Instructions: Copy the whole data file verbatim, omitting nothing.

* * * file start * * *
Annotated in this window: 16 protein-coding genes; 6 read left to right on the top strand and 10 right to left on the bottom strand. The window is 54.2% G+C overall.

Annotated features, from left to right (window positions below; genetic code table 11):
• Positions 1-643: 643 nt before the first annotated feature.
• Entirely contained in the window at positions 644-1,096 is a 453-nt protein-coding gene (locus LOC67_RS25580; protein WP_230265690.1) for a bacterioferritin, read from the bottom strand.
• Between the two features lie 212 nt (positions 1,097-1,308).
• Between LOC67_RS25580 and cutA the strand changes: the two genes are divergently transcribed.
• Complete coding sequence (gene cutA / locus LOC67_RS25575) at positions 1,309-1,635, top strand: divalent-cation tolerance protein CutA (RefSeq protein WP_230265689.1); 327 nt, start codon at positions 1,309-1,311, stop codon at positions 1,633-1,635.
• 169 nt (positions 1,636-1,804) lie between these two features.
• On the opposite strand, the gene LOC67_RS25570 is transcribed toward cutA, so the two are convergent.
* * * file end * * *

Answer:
Annotated in this window: 16 protein-coding genes; 6 read left to right on the top strand and 10 right to left on the bottom strand. The window is 54.2% G+C overall.

Annotated features, from left to right (window positions below; genetic code table 11):
• Positions 1-643: 643 nt before the first annotated feature.
• Entirely contained in the window at positions 644-1,096 is a 453-nt protein-coding gene (locus LOC67_RS25580; protein WP_230265690.1) for a bacterioferritin, read from the bottom strand.
• Between the two features lie 212 nt (positions 1,097-1,308).
• Between LOC67_RS25580 and cutA the strand changes: the two genes are divergently transcribed.
• Complete coding sequence (gene cutA / locus LOC67_RS25575) at positions 1,309-1,635, top strand: divalent-cation tolerance protein CutA (RefSeq protein WP_230265689.1); 327 nt, start codon at positions 1,309-1,311, stop codon at positions 1,633-1,635.
• 169 nt (positions 1,636-1,804) lie between these two features.
• On the opposite strand, the gene LOC67_RS25570 is transcribed toward cutA, so the two are convergent.